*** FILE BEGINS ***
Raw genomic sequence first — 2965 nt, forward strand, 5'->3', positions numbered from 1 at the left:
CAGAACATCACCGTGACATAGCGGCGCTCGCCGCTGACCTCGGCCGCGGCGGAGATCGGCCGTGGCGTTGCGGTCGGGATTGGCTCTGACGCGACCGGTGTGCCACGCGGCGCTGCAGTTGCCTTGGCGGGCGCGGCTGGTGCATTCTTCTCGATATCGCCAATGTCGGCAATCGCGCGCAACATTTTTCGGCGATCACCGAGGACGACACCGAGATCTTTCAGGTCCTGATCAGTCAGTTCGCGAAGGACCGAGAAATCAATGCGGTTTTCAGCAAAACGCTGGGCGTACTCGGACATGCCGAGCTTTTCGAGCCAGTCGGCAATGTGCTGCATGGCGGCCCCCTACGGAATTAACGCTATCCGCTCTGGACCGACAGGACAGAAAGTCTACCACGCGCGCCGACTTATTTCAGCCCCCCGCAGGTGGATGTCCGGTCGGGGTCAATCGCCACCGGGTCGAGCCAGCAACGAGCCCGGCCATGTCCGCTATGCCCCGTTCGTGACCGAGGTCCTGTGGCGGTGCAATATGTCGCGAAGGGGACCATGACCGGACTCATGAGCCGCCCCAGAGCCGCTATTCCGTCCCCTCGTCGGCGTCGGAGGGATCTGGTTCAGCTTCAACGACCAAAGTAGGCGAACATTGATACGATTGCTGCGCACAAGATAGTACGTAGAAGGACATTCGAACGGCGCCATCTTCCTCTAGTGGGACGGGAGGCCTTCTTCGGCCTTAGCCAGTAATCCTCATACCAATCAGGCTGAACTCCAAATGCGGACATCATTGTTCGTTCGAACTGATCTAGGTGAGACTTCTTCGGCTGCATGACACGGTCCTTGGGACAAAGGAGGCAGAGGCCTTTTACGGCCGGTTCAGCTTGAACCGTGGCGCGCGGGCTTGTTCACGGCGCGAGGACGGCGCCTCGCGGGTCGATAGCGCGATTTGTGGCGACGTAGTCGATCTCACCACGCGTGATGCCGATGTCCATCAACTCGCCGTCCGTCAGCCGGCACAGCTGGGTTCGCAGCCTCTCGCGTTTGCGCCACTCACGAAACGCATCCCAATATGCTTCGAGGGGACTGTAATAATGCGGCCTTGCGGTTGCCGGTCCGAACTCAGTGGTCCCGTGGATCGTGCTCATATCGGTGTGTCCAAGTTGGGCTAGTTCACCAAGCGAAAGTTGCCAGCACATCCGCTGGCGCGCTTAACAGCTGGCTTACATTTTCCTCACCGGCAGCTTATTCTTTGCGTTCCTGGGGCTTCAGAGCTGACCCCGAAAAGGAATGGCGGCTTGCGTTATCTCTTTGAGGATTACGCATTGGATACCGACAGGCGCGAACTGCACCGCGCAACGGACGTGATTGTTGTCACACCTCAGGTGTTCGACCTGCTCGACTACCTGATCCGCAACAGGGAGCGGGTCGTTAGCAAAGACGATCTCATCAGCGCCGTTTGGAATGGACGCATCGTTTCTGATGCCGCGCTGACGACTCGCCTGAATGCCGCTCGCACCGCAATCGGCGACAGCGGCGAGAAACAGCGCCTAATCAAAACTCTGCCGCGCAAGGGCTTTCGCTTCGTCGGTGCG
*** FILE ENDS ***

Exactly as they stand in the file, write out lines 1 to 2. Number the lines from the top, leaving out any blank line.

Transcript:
Raw genomic sequence first — 2965 nt, forward strand, 5'->3', positions numbered from 1 at the left:
CAGAACATCACCGTGACATAGCGGCGCTCGCCGCTGACCTCGGCCGCGGCGGAGATCGGCCGTGGCGTTGCGGTCGGGATTGGCTCTGACGCGACCGGTGTGCCACGCGGCGCTGCAGTTGCCTTGGCGGGCGCGGCTGGTGCATTCTTCTCGATATCGCCAATGTCGGCAATCGCGCGCAACATTTTTCGGCGATCACCGAGGACGACACCGAGATCTTTCAGGTCCTGATCAGTCAGTTCGCGAAGGACCGAGAAATCAATGCGGTTTTCAGCAAAACGCTGGGCGTACTCGGACATGCCGAGCTTTTCGAGCCAGTCGGCAATGTGCTGCATGGCGGCCCCCTACGGAATTAACGCTATCCGCTCTGGACCGACAGGACAGAAAGTCTACCACGCGCGCCGACTTATTTCAGCCCCCCGCAGGTGGATGTCCGGTCGGGGTCAATCGCCACCGGGTCGAGCCAGCAACGAGCCCGGCCATGTCCGCTATGCCCCGTTCGTGACCGAGGTCCTGTGGCGGTGCAATATGTCGCGAAGGGGACCATGACCGGACTCATGAGCCGCCCCAGAGCCGCTATTCCGTCCCCTCGTCGGCGTCGGAGGGATCTGGTTCAGCTTCAACGACCAAAGTAGGCGAACATTGATACGATTGCTGCGCACAAGATAGTACGTAGAAGGACATTCGAACGGCGCCATCTTCCTCTAGTGGGACGGGAGGCCTTCTTCGGCCTTAGCCAGTAATCCTCATACCAATCAGGCTGAACTCCAAATGCGGACATCATTGTTCGTTCGAACTGATCTAGGTGAGACTTCTTCGGCTGCATGACACGGTCCTTGGGACAAAGGAGGCAGAGGCCTTTTACGGCCGGTTCAGCTTGAACCGTGGCGCGCGGGCTTGTTCACGGCGCGAGGACGGCGCCTCGCGGGTCGATAGCGCGATTTGTGGCGACGTAGTCGATCTCACCACGCGTGATGCCGATGTCCATCAACTCGCCGTCCGTCAGCCGGCACAGCTGGGTTCGCAGCCTCTCGCGTTTGCGCCACTCACGAAACGCATCCCAATATGCTTCGAGGGGACTGTAATAATGCGGCCTTGCGGTTGCCGGTCCGAACTCAGTGGTCCCGTGGATCGTGCTCATATCGGTGTGTCCAAGTTGGGCTAGTTCACCAAGCGAAAGTTGCCAGCACATCCGCTGGCGCGCTTAACAGCTGGCTTACATTTTCCTCACCGGCAGCTTATTCTTTGCGTTCCTGGGGCTTCAGAGCTGACCCCGAAAAGGAATGGCGGCTTGCGTTATCTCTTTGAGGATTACGCATTGGATACCGACAGGCGCGAACTGCACCGCGCAACGGACGTGATTGTTGTCACACCTCAGGTGTTCGACCTGCTCGACTACCTGATCCGCAACAGGGAGCGGGTCGTTAGCAAAGACGATCTCATCAGCGCCGTTTGGAATGGACGCATCGTTTCTGATGCCGCGCTGACGACTCGCCTGAATGCCGCTCGCACCGCAATCGGCGACAGCGGCGAGAAACAGCGCCTAATCAAAACTCTGCCGCGCAAGGGCTTTCGCTTCGTCGGTGCG